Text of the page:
IT IS EASY for photographers to become pre-occupied with composition. Lack of confidence may show up as
a need to follow rules of composition that have been presented as fail-safe recipes for successful images. They are recipes, but there’s
a ‘no-money-back’ guarantee. In fact, it’s all much easier than that. You will go a long way simply by following your natural instinct
for balance, harmony and drama. And by doing lots of looking, lots of assessing but — above all — making
lots and lots of photographs.
Photo composition is the taxonomy of space: you get there with deep reading that leads to deep looking. Deep looking leads to deep seeing. Deep seeing leads to rich imagery.
The easiest way to approach picture composition is very simple, and it’s this: frame as you feel, and feel as you frame.
When you compose a picture you are – more or less consciously – working with three elements. The first is your position or vantage point — determined entirely by where you stand and how low or tall you hold yourself. The second is the aim: the precise direction in which you point the lens. Finally, you control framing. This is done mostly by the choice of focal length or zoom setting but you may make minute adjustments by leaning forwards or backwards.
Don’t miss the moment by thinking too much: click when the picture ‘clicks’ within you.
Do not follow any rules slavishly or you’ll dull your awareness of the situation. You could end up producing formulaic images that that show no personal input from you.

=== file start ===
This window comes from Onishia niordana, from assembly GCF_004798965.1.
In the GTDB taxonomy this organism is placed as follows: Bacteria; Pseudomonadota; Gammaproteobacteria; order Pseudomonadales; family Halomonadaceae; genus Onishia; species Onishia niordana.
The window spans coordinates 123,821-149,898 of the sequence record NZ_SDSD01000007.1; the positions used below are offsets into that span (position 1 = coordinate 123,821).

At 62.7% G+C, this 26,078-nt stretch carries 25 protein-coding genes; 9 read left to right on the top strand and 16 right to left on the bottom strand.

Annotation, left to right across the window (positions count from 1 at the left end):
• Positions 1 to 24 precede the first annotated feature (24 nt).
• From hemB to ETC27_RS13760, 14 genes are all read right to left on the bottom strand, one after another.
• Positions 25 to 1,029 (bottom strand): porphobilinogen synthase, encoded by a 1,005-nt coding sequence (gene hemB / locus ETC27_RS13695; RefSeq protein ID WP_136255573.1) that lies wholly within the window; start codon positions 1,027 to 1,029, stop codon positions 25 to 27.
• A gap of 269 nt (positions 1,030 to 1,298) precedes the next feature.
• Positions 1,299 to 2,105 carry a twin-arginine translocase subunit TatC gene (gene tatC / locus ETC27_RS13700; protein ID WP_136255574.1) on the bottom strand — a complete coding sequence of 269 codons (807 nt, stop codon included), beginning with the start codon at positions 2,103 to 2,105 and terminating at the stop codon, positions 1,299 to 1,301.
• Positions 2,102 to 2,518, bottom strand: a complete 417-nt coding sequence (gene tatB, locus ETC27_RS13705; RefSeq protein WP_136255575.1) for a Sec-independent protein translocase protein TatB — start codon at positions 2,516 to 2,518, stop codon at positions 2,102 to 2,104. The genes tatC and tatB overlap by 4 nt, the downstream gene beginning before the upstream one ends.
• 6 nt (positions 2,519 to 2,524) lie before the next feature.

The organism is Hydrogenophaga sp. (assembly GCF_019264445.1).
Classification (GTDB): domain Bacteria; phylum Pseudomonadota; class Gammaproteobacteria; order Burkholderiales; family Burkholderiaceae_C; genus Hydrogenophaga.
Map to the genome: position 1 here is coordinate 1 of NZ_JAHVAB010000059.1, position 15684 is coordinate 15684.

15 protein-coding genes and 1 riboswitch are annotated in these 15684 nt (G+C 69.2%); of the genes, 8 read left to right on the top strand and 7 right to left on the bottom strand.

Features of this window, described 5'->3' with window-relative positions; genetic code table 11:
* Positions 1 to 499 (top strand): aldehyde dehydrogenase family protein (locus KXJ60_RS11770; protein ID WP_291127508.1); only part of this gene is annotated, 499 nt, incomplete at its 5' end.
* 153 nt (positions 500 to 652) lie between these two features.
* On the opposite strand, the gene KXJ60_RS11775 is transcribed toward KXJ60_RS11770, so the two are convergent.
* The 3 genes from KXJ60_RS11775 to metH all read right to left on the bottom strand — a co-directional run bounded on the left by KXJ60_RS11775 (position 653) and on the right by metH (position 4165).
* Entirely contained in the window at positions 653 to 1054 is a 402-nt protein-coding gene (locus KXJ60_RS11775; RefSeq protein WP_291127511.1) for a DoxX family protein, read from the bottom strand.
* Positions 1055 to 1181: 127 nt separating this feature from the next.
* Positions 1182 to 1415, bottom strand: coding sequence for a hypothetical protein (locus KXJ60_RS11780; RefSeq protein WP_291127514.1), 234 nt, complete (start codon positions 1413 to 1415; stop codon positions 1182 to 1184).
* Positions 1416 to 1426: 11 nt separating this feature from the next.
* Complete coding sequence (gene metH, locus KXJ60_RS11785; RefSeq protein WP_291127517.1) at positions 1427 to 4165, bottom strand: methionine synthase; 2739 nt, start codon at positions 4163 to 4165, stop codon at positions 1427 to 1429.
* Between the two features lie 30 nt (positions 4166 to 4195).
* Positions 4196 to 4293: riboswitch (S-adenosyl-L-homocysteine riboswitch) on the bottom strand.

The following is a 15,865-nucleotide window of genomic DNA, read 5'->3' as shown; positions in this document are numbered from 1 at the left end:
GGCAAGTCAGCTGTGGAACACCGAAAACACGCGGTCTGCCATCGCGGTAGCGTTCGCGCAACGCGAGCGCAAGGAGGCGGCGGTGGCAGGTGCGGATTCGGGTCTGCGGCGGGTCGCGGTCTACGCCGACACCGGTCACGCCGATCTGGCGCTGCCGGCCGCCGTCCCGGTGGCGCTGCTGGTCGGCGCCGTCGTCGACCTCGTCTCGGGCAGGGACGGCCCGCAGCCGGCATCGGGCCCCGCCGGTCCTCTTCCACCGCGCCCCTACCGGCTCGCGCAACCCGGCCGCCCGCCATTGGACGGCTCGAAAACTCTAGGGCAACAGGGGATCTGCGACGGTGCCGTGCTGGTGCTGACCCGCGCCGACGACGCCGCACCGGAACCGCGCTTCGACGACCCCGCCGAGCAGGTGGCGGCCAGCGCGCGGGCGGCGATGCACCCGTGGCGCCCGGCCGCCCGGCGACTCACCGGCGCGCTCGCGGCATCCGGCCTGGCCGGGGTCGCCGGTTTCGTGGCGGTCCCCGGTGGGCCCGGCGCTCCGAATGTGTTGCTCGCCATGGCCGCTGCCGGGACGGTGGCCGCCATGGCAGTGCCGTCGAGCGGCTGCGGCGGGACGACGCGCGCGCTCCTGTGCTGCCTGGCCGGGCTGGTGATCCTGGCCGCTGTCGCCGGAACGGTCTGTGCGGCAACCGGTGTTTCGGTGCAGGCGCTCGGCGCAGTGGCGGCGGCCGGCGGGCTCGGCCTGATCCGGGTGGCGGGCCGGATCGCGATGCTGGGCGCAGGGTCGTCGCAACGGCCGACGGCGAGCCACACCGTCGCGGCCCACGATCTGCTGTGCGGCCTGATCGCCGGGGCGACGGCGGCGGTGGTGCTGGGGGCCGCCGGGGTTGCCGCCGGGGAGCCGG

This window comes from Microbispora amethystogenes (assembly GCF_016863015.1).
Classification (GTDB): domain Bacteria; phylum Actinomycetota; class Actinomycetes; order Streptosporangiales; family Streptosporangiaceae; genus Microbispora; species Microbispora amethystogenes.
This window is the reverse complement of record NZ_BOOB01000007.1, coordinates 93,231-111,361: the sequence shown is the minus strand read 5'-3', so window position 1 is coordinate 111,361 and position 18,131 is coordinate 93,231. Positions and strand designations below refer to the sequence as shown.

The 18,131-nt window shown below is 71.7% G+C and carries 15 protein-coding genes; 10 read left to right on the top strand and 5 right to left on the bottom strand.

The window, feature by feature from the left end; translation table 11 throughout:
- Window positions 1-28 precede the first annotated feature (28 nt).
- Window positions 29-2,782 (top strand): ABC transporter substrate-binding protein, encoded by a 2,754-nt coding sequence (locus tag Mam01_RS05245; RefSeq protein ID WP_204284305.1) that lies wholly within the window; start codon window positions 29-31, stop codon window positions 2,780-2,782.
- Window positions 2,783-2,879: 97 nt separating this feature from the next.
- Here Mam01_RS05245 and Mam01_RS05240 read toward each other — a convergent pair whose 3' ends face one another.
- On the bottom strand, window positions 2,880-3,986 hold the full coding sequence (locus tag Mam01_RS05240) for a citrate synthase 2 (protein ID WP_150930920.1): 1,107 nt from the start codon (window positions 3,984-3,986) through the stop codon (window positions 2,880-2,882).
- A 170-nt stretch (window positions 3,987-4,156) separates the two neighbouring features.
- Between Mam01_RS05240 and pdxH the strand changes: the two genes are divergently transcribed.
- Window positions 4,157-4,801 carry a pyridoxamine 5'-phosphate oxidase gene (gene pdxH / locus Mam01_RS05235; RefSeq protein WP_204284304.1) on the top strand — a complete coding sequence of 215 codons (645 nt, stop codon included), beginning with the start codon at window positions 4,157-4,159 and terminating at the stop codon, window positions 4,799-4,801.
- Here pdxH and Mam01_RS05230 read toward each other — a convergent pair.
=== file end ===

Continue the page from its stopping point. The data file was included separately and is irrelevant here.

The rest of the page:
Let the picture situation guide you: listen to your inner voice and trip the shutter when you feel it’s right.
Get in close: it is easy to be too far away, but much more difficult to be too close to the action or to people. If you feel comfortable, you’re probably too far away.
If you want your images to look like everyone else’s, follow the same rules as they do.
Use the power of patterns or repeated elements: these are easy to photograph to good effect.
If your main subject can be small in the composition, ensure it is easy to find e.g. that it’s brightly coloured against plain backgrounds or if leading lines in the picture point towards it.
Look for symmetry i.e. where the left and right, or top and bottom halves of the image mirror each other. Symmetrical compositions — such as reflections — offer built-in balance, harmony. And they gain dynamism through the two parts not being quite identical.